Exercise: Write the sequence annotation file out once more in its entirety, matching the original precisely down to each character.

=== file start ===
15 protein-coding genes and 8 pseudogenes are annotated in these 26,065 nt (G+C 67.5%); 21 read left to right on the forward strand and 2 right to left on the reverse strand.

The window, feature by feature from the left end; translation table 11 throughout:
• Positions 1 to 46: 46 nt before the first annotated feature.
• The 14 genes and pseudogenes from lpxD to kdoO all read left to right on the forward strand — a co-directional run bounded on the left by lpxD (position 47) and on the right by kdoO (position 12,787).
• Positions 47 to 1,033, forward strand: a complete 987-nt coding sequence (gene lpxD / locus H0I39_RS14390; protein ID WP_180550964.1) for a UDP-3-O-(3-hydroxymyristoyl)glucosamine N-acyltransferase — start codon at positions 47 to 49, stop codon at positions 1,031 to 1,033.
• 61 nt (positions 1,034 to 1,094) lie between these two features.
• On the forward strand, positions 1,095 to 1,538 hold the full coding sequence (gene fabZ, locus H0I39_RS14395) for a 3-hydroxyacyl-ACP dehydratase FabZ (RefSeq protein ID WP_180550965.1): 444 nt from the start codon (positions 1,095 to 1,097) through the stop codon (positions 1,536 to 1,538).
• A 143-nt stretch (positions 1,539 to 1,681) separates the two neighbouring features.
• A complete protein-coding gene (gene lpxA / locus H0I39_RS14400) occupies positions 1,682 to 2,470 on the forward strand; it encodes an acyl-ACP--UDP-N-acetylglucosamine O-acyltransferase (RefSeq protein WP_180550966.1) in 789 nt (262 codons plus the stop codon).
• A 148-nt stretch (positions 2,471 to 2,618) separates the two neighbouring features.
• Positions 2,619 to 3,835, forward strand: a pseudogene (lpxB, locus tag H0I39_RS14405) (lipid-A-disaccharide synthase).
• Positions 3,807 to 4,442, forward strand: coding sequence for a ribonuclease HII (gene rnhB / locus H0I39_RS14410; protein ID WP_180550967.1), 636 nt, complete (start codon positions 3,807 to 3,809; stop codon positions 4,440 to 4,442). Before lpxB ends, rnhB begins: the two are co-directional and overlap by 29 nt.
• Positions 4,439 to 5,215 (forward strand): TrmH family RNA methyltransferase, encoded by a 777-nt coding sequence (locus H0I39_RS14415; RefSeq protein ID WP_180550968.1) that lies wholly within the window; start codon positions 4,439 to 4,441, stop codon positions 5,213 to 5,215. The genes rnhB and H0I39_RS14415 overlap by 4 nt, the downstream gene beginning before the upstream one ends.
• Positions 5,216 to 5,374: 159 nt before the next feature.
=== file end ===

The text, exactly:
15 protein-coding genes and 8 pseudogenes are annotated in these 26,065 nt (G+C 67.5%); 21 read left to right on the forward strand and 2 right to left on the reverse strand.

The window, feature by feature from the left end; translation table 11 throughout:
• Positions 1 to 46: 46 nt before the first annotated feature.
• The 14 genes and pseudogenes from lpxD to kdoO all read left to right on the forward strand — a co-directional run bounded on the left by lpxD (position 47) and on the right by kdoO (position 12,787).
• Positions 47 to 1,033, forward strand: a complete 987-nt coding sequence (gene lpxD / locus H0I39_RS14390; protein ID WP_180550964.1) for a UDP-3-O-(3-hydroxymyristoyl)glucosamine N-acyltransferase — start codon at positions 47 to 49, stop codon at positions 1,031 to 1,033.
• 61 nt (positions 1,034 to 1,094) lie between these two features.
• On the forward strand, positions 1,095 to 1,538 hold the full coding sequence (gene fabZ, locus H0I39_RS14395) for a 3-hydroxyacyl-ACP dehydratase FabZ (RefSeq protein ID WP_180550965.1): 444 nt from the start codon (positions 1,095 to 1,097) through the stop codon (positions 1,536 to 1,538).
• A 143-nt stretch (positions 1,539 to 1,681) separates the two neighbouring features.
• A complete protein-coding gene (gene lpxA / locus H0I39_RS14400) occupies positions 1,682 to 2,470 on the forward strand; it encodes an acyl-ACP--UDP-N-acetylglucosamine O-acyltransferase (RefSeq protein WP_180550966.1) in 789 nt (262 codons plus the stop codon).
• A 148-nt stretch (positions 2,471 to 2,618) separates the two neighbouring features.
• Positions 2,619 to 3,835, forward strand: a pseudogene (lpxB, locus tag H0I39_RS14405) (lipid-A-disaccharide synthase).
• Positions 3,807 to 4,442, forward strand: coding sequence for a ribonuclease HII (gene rnhB / locus H0I39_RS14410; protein ID WP_180550967.1), 636 nt, complete (start codon positions 3,807 to 3,809; stop codon positions 4,440 to 4,442). Before lpxB ends, rnhB begins: the two are co-directional and overlap by 29 nt.
• Positions 4,439 to 5,215 (forward strand): TrmH family RNA methyltransferase, encoded by a 777-nt coding sequence (locus H0I39_RS14415; RefSeq protein ID WP_180550968.1) that lies wholly within the window; start codon positions 4,439 to 4,441, stop codon positions 5,213 to 5,215. The genes rnhB and H0I39_RS14415 overlap by 4 nt, the downstream gene beginning before the upstream one ends.
• Positions 5,216 to 5,374: 159 nt before the next feature.